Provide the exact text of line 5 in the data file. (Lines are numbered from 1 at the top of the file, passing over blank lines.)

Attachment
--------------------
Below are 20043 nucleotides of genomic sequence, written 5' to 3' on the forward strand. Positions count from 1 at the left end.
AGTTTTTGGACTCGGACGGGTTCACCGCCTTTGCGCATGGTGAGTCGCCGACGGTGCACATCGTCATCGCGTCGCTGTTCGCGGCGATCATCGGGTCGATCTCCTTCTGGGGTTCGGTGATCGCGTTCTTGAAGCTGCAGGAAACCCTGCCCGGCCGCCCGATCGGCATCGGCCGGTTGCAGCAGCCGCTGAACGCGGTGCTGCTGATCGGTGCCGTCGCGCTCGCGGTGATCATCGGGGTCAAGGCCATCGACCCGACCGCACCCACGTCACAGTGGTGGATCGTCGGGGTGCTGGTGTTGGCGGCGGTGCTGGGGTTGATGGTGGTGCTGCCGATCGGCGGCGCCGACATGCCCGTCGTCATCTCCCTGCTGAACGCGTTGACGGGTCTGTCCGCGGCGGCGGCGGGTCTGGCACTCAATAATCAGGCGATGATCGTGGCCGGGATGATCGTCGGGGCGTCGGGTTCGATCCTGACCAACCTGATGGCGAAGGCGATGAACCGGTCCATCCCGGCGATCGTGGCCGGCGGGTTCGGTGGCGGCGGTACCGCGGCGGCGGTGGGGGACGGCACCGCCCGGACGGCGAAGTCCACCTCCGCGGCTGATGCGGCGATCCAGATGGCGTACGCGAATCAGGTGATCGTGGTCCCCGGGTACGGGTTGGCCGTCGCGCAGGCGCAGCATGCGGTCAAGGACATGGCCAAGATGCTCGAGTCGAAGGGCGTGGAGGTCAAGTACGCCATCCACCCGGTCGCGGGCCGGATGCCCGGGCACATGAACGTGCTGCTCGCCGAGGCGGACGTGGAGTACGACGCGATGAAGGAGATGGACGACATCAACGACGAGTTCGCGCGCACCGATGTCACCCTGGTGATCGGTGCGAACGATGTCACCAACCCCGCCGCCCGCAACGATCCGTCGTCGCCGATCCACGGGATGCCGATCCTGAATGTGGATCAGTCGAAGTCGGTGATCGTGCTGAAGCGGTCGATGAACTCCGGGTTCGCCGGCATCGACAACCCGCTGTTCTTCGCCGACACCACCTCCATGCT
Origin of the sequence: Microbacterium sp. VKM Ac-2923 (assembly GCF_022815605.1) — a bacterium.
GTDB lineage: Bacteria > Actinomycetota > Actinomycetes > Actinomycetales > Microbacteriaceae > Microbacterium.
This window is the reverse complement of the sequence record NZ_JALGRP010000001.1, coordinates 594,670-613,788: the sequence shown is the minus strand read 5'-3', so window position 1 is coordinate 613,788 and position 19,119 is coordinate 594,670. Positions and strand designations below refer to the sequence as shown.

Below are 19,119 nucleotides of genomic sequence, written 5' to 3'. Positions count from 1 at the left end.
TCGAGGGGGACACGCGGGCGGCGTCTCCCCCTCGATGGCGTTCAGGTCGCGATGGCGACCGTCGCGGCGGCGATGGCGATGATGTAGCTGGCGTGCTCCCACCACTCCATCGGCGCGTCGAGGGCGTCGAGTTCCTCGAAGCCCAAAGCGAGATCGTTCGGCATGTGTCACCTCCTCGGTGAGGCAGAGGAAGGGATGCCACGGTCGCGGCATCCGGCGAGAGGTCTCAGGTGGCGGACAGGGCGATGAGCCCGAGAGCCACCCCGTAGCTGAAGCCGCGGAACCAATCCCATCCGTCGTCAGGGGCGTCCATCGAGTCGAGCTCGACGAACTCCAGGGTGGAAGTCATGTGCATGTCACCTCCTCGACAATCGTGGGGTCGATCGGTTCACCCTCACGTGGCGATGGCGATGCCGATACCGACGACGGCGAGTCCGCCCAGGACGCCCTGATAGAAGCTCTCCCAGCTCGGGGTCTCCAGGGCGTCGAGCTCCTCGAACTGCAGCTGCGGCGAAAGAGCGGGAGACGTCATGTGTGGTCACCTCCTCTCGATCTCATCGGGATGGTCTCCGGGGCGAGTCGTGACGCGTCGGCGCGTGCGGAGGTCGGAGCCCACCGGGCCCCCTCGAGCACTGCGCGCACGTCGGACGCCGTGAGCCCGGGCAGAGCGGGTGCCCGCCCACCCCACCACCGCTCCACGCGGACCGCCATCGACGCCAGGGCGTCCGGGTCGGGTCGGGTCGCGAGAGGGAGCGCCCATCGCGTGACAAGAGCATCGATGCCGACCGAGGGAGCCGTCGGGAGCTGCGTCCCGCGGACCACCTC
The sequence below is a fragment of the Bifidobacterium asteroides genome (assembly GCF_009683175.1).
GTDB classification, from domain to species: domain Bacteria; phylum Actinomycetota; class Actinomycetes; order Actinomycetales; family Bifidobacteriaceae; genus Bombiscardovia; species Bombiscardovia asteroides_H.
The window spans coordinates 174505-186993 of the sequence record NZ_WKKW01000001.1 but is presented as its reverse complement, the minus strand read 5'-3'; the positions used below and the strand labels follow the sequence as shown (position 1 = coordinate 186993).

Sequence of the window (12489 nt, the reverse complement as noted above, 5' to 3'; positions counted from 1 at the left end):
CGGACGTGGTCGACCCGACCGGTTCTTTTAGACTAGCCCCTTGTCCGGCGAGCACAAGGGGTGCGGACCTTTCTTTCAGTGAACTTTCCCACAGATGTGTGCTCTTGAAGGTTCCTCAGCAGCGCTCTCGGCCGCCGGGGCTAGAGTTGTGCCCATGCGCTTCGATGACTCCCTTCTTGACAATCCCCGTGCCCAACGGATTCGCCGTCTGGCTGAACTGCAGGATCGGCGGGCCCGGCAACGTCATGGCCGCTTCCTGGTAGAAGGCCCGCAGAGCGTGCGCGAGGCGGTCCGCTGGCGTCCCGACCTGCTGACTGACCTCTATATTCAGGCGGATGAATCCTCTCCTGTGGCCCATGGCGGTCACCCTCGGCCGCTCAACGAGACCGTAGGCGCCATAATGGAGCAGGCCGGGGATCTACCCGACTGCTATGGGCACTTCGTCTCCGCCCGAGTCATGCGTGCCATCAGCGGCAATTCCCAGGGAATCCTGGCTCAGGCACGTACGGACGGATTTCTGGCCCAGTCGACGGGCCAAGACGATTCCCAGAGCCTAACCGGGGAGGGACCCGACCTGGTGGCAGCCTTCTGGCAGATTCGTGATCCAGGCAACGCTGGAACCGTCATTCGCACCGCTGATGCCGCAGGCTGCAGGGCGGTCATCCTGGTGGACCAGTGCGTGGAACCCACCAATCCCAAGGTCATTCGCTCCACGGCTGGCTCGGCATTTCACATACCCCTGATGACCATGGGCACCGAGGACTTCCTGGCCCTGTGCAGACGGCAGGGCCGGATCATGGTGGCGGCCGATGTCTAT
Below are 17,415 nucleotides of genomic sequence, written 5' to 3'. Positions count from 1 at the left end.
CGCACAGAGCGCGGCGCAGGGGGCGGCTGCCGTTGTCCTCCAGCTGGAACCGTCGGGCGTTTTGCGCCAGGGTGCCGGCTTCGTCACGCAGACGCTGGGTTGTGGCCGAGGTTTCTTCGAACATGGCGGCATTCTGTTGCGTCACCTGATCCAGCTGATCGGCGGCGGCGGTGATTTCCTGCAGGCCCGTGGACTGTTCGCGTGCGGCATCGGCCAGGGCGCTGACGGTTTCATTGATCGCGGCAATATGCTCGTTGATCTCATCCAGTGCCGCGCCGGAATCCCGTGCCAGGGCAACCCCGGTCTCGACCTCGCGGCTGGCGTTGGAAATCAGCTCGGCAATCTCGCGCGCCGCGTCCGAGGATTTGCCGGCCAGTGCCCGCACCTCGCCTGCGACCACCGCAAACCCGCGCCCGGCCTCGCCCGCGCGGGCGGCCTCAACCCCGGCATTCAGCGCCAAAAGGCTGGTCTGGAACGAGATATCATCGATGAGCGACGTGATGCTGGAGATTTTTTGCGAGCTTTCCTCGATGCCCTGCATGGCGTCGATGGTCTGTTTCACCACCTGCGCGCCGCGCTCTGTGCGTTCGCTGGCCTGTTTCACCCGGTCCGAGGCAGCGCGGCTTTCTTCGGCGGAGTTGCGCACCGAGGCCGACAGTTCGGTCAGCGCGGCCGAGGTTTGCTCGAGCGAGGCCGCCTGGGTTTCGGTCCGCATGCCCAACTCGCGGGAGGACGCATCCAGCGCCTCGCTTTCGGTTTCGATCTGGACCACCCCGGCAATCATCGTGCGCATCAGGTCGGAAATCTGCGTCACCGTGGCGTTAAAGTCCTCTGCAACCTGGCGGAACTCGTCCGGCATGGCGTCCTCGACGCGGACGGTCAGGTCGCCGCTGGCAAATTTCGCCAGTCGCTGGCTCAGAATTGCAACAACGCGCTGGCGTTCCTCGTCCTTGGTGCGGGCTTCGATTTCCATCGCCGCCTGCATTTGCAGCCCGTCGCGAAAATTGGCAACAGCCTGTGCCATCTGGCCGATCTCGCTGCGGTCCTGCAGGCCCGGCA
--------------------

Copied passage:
This window is the reverse complement of the sequence record NZ_JALGRP010000001.1, coordinates 594,670-613,788: the sequence shown is the minus strand read 5'-3', so window position 1 is coordinate 613,788 and position 19,119 is coordinate 594,670. Positions and strand designations below refer to the sequence as shown.